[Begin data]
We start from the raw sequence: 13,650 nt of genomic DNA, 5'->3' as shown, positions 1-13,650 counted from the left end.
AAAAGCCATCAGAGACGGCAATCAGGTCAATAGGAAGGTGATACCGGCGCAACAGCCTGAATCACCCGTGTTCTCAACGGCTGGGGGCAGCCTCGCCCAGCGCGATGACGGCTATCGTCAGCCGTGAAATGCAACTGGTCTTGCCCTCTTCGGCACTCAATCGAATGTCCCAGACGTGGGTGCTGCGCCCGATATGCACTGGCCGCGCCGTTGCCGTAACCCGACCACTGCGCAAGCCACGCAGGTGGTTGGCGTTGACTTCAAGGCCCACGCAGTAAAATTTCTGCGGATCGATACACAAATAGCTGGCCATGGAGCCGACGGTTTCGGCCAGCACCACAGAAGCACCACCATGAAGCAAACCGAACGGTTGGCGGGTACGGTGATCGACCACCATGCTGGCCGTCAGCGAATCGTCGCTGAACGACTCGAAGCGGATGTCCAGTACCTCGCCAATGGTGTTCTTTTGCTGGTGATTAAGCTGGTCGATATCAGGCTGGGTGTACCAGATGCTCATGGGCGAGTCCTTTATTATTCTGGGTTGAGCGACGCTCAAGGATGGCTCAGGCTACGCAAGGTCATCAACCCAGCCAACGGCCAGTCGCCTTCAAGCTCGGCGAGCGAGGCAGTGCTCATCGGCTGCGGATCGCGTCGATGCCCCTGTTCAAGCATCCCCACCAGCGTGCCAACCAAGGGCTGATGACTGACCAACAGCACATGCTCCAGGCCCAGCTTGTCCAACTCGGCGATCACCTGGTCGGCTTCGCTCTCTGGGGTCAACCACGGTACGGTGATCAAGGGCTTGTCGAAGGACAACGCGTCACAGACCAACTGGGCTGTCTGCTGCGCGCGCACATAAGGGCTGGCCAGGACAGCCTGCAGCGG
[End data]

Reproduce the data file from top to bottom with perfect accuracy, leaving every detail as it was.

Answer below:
We start from the raw sequence: 13,650 nt of genomic DNA, 5'->3' as shown, positions 1-13,650 counted from the left end.
AAAAGCCATCAGAGACGGCAATCAGGTCAATAGGAAGGTGATACCGGCGCAACAGCCTGAATCACCCGTGTTCTCAACGGCTGGGGGCAGCCTCGCCCAGCGCGATGACGGCTATCGTCAGCCGTGAAATGCAACTGGTCTTGCCCTCTTCGGCACTCAATCGAATGTCCCAGACGTGGGTGCTGCGCCCGATATGCACTGGCCGCGCCGTTGCCGTAACCCGACCACTGCGCAAGCCACGCAGGTGGTTGGCGTTGACTTCAAGGCCCACGCAGTAAAATTTCTGCGGATCGATACACAAATAGCTGGCCATGGAGCCGACGGTTTCGGCCAGCACCACAGAAGCACCACCATGAAGCAAACCGAACGGTTGGCGGGTACGGTGATCGACCACCATGCTGGCCGTCAGCGAATCGTCGCTGAACGACTCGAAGCGGATGTCCAGTACCTCGCCAATGGTGTTCTTTTGCTGGTGATTAAGCTGGTCGATATCAGGCTGGGTGTACCAGATGCTCATGGGCGAGTCCTTTATTATTCTGGGTTGAGCGACGCTCAAGGATGGCTCAGGCTACGCAAGGTCATCAACCCAGCCAACGGCCAGTCGCCTTCAAGCTCGGCGAGCGAGGCAGTGCTCATCGGCTGCGGATCGCGTCGATGCCCCTGTTCAAGCATCCCCACCAGCGTGCCAACCAAGGGCTGATGACTGACCAACAGCACATGCTCCAGGCCCAGCTTGTCCAACTCGGCGATCACCTGGTCGGCTTCGCTCTCTGGGGTCAACCACGGTACGGTGATCAAGGGCTTGTCGAAGGACAACGCGTCACAGACCAACTGGGCTGTCTGCTGCGCGCGCACATAAGGGCTGGCCAGGACAGCCTGCAGCGG